The following interview contains Strong Language
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|Uncanny X-Men #416|
“Uncanny X-Men” is a comics title writers love to get their hands on and Chuck Austen is no different. It’s a high profile position that comes with many pressures, but Austen seems to take it all in stride. Since the writer took over the writing chores on that venerable Marvel title there’s been a buzz resonating through fandom. His work has been well received by fans and critics alike, many whom compare it to the early work of Chris Claremont on his now classic run. As a result, sales are up and the future is as bright as ever for “Uncanny X-Men” and Chuck Austen. CBR News spoke extensively with Austen about his plans for “Uncanny X-Men” and the differences in his approach as compared to other writers.
“‘Uncanny X-Men’ is the original X-Men title, the one that introduced Professor Xavier, the one that introduced Cyclops, Angel, Nightcrawler, Iceman, Beast, Jean Grey and all the mainstays,” says Austen of his series and how it differentiates from the other X-comics. “It’s also where Wolverine first gained popularity, so there’s a long and varied history with this book. Since my taking over, the main thrust of the series has been one of mutant and human understanding and cooperation. My belief is that the core theme of the series is about people finding a way to work together for the mutual benefit of mankind and the world around us. Of course, the core theme tends to be a metaphor for racism, homophobia, and whatever oppressions anyone has ever experienced. My stories tend to be about that theme, and how we need to learn to work toward unity.
“The main characters are, or soon will be, Northstar, Havok, Nightcrawler, Archangel, Iceman, Husk, Stacy X and Juggernaut. I chose each cast member for the chemistry they bring to the team. Northstar is an arrogant, confident, homosexual who is brash and commanding. Havok is Cyclops’ brother, and has some interesting history behind him in that he’s been through the ringer emotionally, and is due for some changes and growing up. Nightcrawler is a demon-looking fellow who has been studying for the priesthood, and has recently had a crisis of faith. Archangel is wealthy, handsome, and has the world on a string. He has no super powers, but puts himself in danger, constantly. He also has an emotional hole inside himself that he hasn’t faced because he’s never had to. Iceman is amazingly powerful, but highly immature. He is also one of the five original students and has some attitude about that. Husk is a new member, formerly of Gen X [a reference to junior X-Men team], who is an overachiever and tries to overcompensate for her ‘hick’ upbringing. Stacy X is a former prostitute, and a mystery member no one knows anything about. And Juggernaut, one of my favorite new additions, is Xavier’s step-brother, and hates Charles’ guts.”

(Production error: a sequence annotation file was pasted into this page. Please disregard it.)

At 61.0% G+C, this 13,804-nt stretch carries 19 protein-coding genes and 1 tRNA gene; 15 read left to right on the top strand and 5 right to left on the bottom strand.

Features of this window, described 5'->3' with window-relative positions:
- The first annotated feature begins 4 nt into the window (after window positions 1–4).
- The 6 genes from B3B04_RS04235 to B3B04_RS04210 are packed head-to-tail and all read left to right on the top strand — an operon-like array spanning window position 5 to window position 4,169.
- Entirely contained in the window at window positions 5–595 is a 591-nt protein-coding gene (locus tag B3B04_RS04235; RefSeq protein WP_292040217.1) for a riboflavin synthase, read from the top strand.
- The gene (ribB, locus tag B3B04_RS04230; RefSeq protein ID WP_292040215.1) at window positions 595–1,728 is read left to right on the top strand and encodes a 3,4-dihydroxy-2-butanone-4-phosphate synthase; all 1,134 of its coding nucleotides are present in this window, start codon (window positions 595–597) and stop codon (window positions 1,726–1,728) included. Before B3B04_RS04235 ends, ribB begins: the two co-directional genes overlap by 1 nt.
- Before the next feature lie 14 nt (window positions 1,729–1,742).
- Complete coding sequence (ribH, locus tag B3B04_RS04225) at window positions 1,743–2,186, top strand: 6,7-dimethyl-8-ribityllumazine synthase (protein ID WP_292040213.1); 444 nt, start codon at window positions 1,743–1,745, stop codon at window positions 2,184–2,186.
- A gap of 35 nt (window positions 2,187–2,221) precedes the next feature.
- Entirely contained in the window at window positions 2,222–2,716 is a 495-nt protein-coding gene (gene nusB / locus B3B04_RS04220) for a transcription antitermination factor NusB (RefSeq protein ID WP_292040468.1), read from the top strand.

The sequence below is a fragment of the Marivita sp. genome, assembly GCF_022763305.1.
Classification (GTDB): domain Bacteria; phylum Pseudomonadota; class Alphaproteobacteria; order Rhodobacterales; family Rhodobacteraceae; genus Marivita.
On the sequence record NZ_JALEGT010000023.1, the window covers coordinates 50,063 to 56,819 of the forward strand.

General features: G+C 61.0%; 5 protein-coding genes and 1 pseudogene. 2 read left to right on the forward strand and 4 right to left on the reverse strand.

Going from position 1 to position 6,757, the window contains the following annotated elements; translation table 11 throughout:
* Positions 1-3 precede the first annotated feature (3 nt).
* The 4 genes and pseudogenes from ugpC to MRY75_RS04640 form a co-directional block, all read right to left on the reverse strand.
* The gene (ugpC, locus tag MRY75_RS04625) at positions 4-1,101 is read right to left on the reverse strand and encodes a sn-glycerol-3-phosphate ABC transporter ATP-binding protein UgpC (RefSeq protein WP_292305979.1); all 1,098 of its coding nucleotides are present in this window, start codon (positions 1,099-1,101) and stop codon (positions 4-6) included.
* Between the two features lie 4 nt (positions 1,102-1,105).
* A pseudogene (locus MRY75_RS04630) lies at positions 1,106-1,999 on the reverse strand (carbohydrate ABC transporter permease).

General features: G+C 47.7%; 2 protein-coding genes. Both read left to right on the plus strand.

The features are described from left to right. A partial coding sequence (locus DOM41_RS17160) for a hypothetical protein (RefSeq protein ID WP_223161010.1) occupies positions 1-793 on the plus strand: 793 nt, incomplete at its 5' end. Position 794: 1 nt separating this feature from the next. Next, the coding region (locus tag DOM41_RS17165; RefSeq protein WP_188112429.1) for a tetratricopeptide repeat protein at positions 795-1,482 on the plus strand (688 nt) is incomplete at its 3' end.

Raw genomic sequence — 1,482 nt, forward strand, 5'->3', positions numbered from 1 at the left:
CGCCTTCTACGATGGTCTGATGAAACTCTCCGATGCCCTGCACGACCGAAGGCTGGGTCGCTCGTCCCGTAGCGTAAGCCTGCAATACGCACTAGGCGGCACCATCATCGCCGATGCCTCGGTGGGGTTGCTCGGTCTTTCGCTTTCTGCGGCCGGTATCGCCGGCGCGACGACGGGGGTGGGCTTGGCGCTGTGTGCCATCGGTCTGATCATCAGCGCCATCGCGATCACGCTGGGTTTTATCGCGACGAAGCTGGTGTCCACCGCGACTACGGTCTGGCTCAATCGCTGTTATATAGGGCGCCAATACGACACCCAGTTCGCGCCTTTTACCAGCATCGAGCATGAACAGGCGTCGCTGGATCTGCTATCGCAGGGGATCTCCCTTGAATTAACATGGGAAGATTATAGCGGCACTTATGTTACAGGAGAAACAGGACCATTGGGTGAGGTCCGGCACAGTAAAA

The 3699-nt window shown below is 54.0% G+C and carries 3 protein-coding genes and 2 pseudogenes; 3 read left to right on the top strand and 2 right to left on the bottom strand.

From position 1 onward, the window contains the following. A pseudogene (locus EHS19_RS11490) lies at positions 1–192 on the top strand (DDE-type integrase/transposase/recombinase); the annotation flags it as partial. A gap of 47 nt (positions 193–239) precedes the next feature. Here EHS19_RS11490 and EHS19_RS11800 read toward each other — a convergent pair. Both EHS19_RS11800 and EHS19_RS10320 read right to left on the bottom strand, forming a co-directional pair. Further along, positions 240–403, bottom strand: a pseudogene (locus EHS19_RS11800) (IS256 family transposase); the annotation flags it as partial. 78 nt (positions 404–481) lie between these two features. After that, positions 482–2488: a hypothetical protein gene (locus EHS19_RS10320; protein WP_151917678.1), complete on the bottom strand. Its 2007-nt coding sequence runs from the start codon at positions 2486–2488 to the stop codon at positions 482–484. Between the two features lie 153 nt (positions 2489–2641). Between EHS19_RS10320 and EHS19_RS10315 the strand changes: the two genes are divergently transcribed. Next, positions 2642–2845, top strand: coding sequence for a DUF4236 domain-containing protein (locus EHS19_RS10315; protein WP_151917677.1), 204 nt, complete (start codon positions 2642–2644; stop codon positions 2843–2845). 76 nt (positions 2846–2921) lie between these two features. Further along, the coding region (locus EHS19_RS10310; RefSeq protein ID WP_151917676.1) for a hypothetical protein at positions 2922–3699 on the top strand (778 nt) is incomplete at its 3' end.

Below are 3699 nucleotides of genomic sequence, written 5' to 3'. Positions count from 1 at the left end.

“Throw them all in a room together, and watch the sparks fly!”
Now one might expect that Austen became the writer of “Uncanny X-Men,” one of the industry’s top selling comics, through a complex series of trials and auditions, but he explains that it was a matter of being at the right place at the right time. “It was a brilliant stroke of luck,” admits the scribe. “I had just done a 2 part arc in ‘Ultimate X-Men’ while Mark Millar was taken ill, and Mark Powers and Pete Franco and I had such a great time working together, we were looking for ways to continue the relationship. Then Casey decided to step aside, and they asked me to pitch for the series. For some strange reason, they decided to go with me, and I’m just trying to make the most of it. I’m sticking around as long as Marvel will have me. I love writing this book, more than anything else I’m writing at the moment. It’s pure bliss. And fortunately for me, it seems to be selling.”
Austen also hopes that he stays around for some time, because he has already started laying the foundation for some long-term and far-reaching stories. “I have lots of long-term plans for the series, and in fact, some of the seeds I’ve sown don’t pay off for another couple of years, so I’m in for the long haul. Mike Marts and I were just discussing arcs going into 2004, so I think they plan to keep me around for a while, too.”